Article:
Murder in the Name of Writing
One of the great things about being writer is you can get away with some fucked up shit in the name of research (just ask Pete Townshend http://tinyurl.com/4363epx). And when you are writing crime fiction, the berth granted is even wider. I have had to Google how to hotshot Malaysian hookers (a little name-dropping love for my large contingency of followers in Malaysia), how to dissolve a body in a bucket of acid and use the skull fragments for jewelry, how many organs can fail inside you after a beating but still allow you to walk, and if it is possible to cut someone's throat and sever their vocal cords so they can never sing again but still won't die (yes, it is possible. Bet my ex-wife wish she'd known that. Might've saved her some money). Normally, these are awful, unspeakable things, but I had to use the specifics for stories I was working on (except that Malaysian bit; that's just for my hommies down in the M-Lay. Much love).
In noir/mystery/thriller/crime fiction, you are forever scouting newer, more clever ways to kill and literally get away with murder. Think about the escape scene in Silence of the Lambs. I remember a professor of mine at FIU, mystery writer Jim Hall, describing the first time he read Thomas Harris's fresh take on the classic locked room mystery. First, Jim said, he was thrilled, invigorated, inspired. Then he immediately grew depressed. Because he knew the bar had just been raised. (Oh, and if you ever meet Jim, don't bother mentioning my name to him. I took classes with the guy, was in a graduate program he co-directed for three years, had dozens of conversations with the man, and he still didn't know who I was when I graduated). (Referencing Silence of the Lambs now gives me an excuse to post this. Always a good thing.)
You are only limited by how far your deviant mind will take you. Which can be a problematic, I suppose, if you are deeply Catholic and easily wracked with guilt. But really it's freeing, if you think about it. You have license to be degenerative, to be sick and evil, to dream up nightmarish ways to dismember corpses and use the severed limbs to put on a puppet show for a mutant man-child named Jeffery, all in the name of your craft, because you have to think like a criminal and killer if you are going to write stories about them. (Then you just have to get your ass in the chair and actually write the fucking things.)
Although, it doesn't work the way you think.
When you write a one of these noir stories, you rarely can start at the beginning. Sometimes you can. Sometimes you can follow E.L. Doctorow's advice in Anne Lamont's Bird by Bird, which is, in my opinion, the best book on writing out there. The Doctorow quote goes something like, "writing is like driving a car at night. You never see further than your headlights, but you can make the whole trip that way." And that might work. For literary fiction. But usually not with thrillers or mysteries, where you generally don't stumble into a solution. In fact, the better the trick, the tougher it's going to be to write your way out of it. I don't know for a fact, but I'd be willing to bet the $326 I just won by betting on Detroit to beat the Yankees in that deciding Game 5 that Thomas Harris didn't find himself with Hannibal Lector in a giant birdcage, trapped on the 6th floor (I think it was the 6th), in a building crawling with Federal agents all there to secure his not escaping, wondering how in the hell he was going to get him out of there (skin suit!). Harris came up with the escape first, conceptually, and then worked backwards. I guarantee it. It's the only way you can do it. Which is one of the reasons writing, as a profession, sucks. You are now in the business of decoding and analyzing what was once wondrous and magical.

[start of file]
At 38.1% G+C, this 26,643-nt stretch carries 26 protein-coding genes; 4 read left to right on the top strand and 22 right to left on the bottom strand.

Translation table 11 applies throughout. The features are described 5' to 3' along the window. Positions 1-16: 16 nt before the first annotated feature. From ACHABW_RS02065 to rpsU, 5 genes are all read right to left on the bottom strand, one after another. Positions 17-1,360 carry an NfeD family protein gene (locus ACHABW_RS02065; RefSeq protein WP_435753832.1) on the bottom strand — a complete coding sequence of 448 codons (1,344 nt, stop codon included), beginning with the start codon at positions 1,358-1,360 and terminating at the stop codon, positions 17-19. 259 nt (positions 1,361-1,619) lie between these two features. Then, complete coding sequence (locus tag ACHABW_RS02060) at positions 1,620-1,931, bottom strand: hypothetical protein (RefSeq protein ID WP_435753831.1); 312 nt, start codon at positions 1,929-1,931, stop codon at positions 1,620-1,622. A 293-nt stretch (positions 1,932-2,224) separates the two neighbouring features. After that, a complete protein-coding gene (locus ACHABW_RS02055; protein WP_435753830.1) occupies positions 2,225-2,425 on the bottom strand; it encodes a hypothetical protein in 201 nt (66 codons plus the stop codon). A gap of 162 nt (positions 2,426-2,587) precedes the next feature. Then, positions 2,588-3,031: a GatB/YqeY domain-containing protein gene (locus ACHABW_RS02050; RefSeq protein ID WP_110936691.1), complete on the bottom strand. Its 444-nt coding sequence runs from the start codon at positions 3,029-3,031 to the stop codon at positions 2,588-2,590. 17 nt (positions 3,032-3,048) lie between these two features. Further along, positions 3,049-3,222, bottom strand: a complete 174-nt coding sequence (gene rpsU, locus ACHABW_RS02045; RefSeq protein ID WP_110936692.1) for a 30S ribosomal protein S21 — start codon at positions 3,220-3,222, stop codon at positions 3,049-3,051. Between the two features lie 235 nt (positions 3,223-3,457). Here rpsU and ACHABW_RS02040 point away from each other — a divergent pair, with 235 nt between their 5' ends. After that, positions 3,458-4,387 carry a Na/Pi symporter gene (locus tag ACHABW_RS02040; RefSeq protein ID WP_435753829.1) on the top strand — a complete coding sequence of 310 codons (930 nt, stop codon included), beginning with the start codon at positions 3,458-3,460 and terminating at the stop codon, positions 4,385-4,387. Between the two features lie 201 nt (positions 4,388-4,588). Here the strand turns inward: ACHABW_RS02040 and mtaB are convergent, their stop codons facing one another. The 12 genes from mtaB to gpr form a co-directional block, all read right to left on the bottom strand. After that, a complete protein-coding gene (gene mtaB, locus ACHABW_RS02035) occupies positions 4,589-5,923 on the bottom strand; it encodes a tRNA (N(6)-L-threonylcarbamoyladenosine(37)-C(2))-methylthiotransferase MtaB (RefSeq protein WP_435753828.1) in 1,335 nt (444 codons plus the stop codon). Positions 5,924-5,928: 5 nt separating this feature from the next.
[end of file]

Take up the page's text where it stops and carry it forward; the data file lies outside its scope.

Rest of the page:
I am not putting myself in the company of these writers. I just write aw-shucks little noir stories that seem to find homes on web ezines. Still, it's the same principle, where you come up with the concept, the twist, whatever original take, and work backwards.
I've had this idea for a murder for a while. It was pretty clever I thought. Not Thomas Harris clever. (Then again Thomas Harris isn't always Thomas Harris clever. If you thought Hannibal the movie sucked, try getting stuck on a 3-day Greyhound ride, kicking heroin, and only having that piece-of-shit book to read. I don't blame him. He had to up the ante. Screwing off someone's head and frying brain parts for dinner might be "upping the ante." But it ain't good. Not sure this blog review is talking about the same Hannibal, but it's still pretty fucking awesome http://hannibalsucks.blogspot.com/). But I thought my idea was good enough for a short story. It was just a matter of how to incorporate this idea organically into a plot.
The gist: one man murders another, and extracts all the dead man's teeth. He lights the body on fire, burning it beyond recognition. Knowing that a body in that state won't be able to be identified using conventional methods, the murderer then extracts some of his own teeth, which he sprinkles onto the fire at the scene. All the police will have to go on will be the dental records. So, essentially, the authorities will be searching for a dead man.
Maybe you don't find this stuff interesting. Personally, I always liked the "Behind the Music"-type anatomies of how art gets made. Then again, I wouldn't be so interested in hearing the impetus behind the crappy garage band down the street's opus, "Refresh My Mammaries."
But if you give a shit, and it looks like you do because enough of you read this blog, I tried several times (unsuccessfully) to incorporate this murder-by-dentistry concept into longer stories. Never came up with anything I liked. I ended up using it in a piece of flash fiction that went up today on Flash Fiction Offensive, a very cool flash site run by the same folks who bring you the wonderfully twisted Out of the Gutter. Hope you like it.